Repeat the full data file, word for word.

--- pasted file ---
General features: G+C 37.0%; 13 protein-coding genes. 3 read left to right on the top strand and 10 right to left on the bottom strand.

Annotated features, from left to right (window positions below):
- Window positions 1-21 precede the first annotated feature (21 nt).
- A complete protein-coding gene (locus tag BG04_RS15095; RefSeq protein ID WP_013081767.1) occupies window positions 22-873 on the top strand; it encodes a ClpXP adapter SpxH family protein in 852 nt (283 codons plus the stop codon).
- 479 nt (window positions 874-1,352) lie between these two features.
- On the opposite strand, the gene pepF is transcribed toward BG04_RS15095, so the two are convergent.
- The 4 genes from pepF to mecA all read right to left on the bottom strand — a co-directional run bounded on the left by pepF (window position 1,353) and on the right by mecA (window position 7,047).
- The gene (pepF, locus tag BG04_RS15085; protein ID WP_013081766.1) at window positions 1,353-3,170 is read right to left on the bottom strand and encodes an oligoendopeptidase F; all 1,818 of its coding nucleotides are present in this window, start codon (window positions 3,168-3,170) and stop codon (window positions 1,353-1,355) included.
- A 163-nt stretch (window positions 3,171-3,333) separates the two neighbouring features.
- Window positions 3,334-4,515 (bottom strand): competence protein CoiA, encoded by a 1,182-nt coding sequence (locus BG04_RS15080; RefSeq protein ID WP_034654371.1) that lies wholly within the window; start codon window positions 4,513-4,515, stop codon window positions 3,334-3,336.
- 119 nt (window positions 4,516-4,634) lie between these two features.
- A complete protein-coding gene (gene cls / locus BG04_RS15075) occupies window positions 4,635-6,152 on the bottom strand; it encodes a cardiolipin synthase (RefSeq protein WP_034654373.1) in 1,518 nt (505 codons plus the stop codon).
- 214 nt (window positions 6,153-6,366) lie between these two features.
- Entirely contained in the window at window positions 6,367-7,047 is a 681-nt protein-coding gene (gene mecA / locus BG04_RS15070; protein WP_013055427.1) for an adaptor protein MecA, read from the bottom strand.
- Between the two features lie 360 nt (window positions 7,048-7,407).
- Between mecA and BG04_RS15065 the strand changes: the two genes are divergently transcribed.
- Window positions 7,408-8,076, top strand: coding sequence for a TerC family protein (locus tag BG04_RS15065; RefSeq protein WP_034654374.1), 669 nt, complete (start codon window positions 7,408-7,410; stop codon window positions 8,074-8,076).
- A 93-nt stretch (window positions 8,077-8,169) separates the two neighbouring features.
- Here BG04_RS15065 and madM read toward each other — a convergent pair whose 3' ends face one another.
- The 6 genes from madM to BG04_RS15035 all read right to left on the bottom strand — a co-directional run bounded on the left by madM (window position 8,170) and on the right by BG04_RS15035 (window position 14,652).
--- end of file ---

General features: G+C 37.0%; 13 protein-coding genes. 3 read left to right on the top strand and 10 right to left on the bottom strand.

Annotated features, from left to right (window positions below):
- Window positions 1-21 precede the first annotated feature (21 nt).
- A complete protein-coding gene (locus tag BG04_RS15095; RefSeq protein ID WP_013081767.1) occupies window positions 22-873 on the top strand; it encodes a ClpXP adapter SpxH family protein in 852 nt (283 codons plus the stop codon).
- 479 nt (window positions 874-1,352) lie between these two features.
- On the opposite strand, the gene pepF is transcribed toward BG04_RS15095, so the two are convergent.
- The 4 genes from pepF to mecA all read right to left on the bottom strand — a co-directional run bounded on the left by pepF (window position 1,353) and on the right by mecA (window position 7,047).
- The gene (pepF, locus tag BG04_RS15085; protein ID WP_013081766.1) at window positions 1,353-3,170 is read right to left on the bottom strand and encodes an oligoendopeptidase F; all 1,818 of its coding nucleotides are present in this window, start codon (window positions 3,168-3,170) and stop codon (window positions 1,353-1,355) included.
- A 163-nt stretch (window positions 3,171-3,333) separates the two neighbouring features.
- Window positions 3,334-4,515 (bottom strand): competence protein CoiA, encoded by a 1,182-nt coding sequence (locus BG04_RS15080; RefSeq protein ID WP_034654371.1) that lies wholly within the window; start codon window positions 4,513-4,515, stop codon window positions 3,334-3,336.
- 119 nt (window positions 4,516-4,634) lie between these two features.
- A complete protein-coding gene (gene cls / locus BG04_RS15075) occupies window positions 4,635-6,152 on the bottom strand; it encodes a cardiolipin synthase (RefSeq protein WP_034654373.1) in 1,518 nt (505 codons plus the stop codon).
- 214 nt (window positions 6,153-6,366) lie between these two features.
- Entirely contained in the window at window positions 6,367-7,047 is a 681-nt protein-coding gene (gene mecA / locus BG04_RS15070; protein WP_013055427.1) for an adaptor protein MecA, read from the bottom strand.
- Between the two features lie 360 nt (window positions 7,048-7,407).
- Between mecA and BG04_RS15065 the strand changes: the two genes are divergently transcribed.
- Window positions 7,408-8,076, top strand: coding sequence for a TerC family protein (locus tag BG04_RS15065; RefSeq protein WP_034654374.1), 669 nt, complete (start codon window positions 7,408-7,410; stop codon window positions 8,074-8,076).
- A 93-nt stretch (window positions 8,077-8,169) separates the two neighbouring features.
- Here BG04_RS15065 and madM read toward each other — a convergent pair whose 3' ends face one another.
- The 6 genes from madM to BG04_RS15035 all read right to left on the bottom strand — a co-directional run bounded on the left by madM (window position 8,170) and on the right by BG04_RS15035 (window position 14,652).